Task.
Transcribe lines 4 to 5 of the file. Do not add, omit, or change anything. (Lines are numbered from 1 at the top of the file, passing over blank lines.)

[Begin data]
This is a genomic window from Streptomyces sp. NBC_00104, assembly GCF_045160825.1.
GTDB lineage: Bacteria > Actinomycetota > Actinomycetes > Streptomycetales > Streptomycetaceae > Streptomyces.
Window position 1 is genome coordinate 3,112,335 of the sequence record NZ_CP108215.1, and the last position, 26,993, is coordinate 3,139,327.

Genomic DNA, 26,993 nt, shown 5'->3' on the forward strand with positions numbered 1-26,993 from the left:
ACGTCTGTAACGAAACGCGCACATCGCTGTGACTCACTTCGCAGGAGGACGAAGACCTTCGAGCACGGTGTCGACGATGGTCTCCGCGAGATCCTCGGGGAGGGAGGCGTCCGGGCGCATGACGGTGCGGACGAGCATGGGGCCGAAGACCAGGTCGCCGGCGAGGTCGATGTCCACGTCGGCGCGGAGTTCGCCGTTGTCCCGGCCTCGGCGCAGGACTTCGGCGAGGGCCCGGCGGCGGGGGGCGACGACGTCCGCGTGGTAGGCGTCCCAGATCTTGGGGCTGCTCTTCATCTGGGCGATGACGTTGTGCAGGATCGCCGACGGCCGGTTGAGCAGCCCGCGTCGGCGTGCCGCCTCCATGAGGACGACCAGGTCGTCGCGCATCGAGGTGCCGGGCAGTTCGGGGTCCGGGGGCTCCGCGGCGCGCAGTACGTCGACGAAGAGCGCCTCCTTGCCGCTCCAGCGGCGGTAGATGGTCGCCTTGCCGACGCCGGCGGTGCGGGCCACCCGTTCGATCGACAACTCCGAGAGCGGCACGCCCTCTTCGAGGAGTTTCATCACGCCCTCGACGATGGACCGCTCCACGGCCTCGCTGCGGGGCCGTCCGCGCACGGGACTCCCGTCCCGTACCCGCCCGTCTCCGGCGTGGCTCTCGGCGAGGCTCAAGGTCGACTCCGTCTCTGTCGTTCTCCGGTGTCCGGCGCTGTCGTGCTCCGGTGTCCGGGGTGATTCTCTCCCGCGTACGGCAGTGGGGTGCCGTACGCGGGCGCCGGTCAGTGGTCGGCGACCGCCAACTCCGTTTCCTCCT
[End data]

Genomic DNA, 26,993 nt, shown 5'->3' on the forward strand with positions numbered 1-26,993 from the left:
ACGTCTGTAACGAAACGCGCACATCGCTGTGACTCACTTCGCAGGAGGACGAAGACCTTCGAGCACGGTGTCGACGATGGTCTCCGCGAGATCCTCGGGGAGGGAGGCGTCCGGGCGCATGACGGTGCGGACGAGCATGGGGCCGAAGACCAGGTCGCCGGCGAGGTCGATGTCCACGTCGGCGCGGAGTTCGCCGTTGTCCCGGCCTCGGCGCAGGACTTCGGCGAGGGCCCGGCGGCGGGGGGCGACGACGTCCGCGTGGTAGGCGTCCCAGATCTTGGGGCTGCTCTTCATCTGGGCGATGACGTTGTGCAGGATCGCCGACGGCCGGTTGAGCAGCCCGCGTCGGCGTGCCGCCTCCATGAGGACGACCAGGTCGTCGCGCATCGAGGTGCCGGGCAGTTCGGGGTCCGGGGGCTCCGCGGCGCGCAGTACGTCGACGAAGAGCGCCTCCTTGCCGCTCCAGCGGCGGTAGATGGTCGCCTTGCCGACGCCGGCGGTGCGGGCCACCCGTTCGATCGACAACTCCGAGAGCGGCACGCCCTCTTCGAGGAGTTTCATCACGCCCTCGACGATGGACCGCTCCACGGCCTCGCTGCGGGGCCGTCCGCGCACGGGACTCCCGTCCCGTACCCGCCCGTCTCCGGCGTGGCTCTCGGCGAGGCTCAAGGTCGACTCCGTCTCTGTCGTTCTCCGGTGTCCGGCGCTGTCGTGCTCCGGTGTCCGGGGTGATTCTCTCCCGCGTACGGCAGTGGGGTGCCGTACGCGGGCGCCGGTCAGTGGTCGGCGACCGCCAACTCCGTTTCCTCCT